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CAMPAIGN 2000

Signs Point to Teamster Backing for Gore

Politics: Decision is expected today after Hoffa confers with the union's board. The labor organization has already decided not to support Bush.

September 07, 2000|NANCY CLEELAND | TIMES STAFF WRITER

The Teamsters union may throw its hefty weight behind Democratic presidential candidate Al Gore today, after months of dangling an endorsement before both major parties.

Spokesman Bret Caldwell said a decision would be made this afternoon after Teamsters President James P. Hoffa confers with the union's 24-member board by telephone from New York. The 1.4-million-member union already has ruled out backing any other candidate, including Republican George W. Bush. "The decision is between a non-endorsement and Gore," Caldwell said.

The Teamsters would be the last major union to announce a presidential endorsement this year. The AFL-CIO, a federation that represents 68 unions with 13 million members, gave the Gore campaign an early boost by announcing its backing in October. Most international unions quickly followed suit, but several held back, citing concerns over Gore's support for free trade. Just last month, days before the Democratic National Convention, the United Auto Workers gave Gore its blessing.

The backing of unions, with their pools of highly organized volunteers, could be crucial in the close race expected this November. And Gore, who has touted his strong pro-labor voting record in Congress, has wooed rank-and-file members at scores of campaign stops.

Underscoring the importance of a Teamsters nod, Gore's running mate, Joseph I. Leiberman, put in a call to Hoffa the weekend he was named to the ticket. Gore spokesman Douglas Hattaway said Wednesday, "We would be delighted with an endorsement from the Teamsters. Obviously, it is a very important organization for working people."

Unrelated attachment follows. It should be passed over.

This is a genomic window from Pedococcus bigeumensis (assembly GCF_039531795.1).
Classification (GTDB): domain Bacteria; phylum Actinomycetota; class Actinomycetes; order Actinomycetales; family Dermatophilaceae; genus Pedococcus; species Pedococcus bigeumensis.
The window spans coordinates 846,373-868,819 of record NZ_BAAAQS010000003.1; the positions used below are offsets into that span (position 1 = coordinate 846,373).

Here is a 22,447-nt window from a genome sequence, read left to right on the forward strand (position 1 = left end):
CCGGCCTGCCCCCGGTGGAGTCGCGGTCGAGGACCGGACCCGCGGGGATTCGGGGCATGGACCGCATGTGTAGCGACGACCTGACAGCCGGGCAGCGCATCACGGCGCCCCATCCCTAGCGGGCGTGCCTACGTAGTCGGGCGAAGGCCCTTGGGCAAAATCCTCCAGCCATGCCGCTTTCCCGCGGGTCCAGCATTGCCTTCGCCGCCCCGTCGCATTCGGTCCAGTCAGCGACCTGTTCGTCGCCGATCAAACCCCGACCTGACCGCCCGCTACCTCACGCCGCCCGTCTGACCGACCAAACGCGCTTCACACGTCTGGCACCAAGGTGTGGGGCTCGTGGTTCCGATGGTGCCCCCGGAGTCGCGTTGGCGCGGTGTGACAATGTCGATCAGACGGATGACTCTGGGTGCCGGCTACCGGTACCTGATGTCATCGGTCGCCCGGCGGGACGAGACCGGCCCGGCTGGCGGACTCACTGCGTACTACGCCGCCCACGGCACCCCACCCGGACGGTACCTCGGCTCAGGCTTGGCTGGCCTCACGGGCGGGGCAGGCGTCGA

The Teamsters union also is among the most mercurial when it comes to presidential politics. The union has endorsed Republicans in the past--Reagan in 1980 and 1984 and Vice President George Bush in 1988. After backing Bill Clinton in 1992, the Teamsters withheld any endorsement in 1996.

This political season, Hoffa has been particularly coy. He held a press conference with Green Party Candidate Ralph Nader in June, calling for his inclusion in presidential debates, and a month later, put in an appearance at the Republican National Convention, where he was honored at a cocktail party by prominent legislators.

Hoffa was a delegate at the Democratic convention, but in a round of interviews with reporters, insisted it was too early to make a decision. He said the union was polling its membership. Caldwell said the results of that poll, which asked 1,000 members for their preferences, would be shared with Teamster board members during today's conference call but would not be made public.

Shortly after the endorsement call, Hoffa is expected to appear at a rally for First Lady Hillary Rodham Clinton, who is running for a New York Senate seat.

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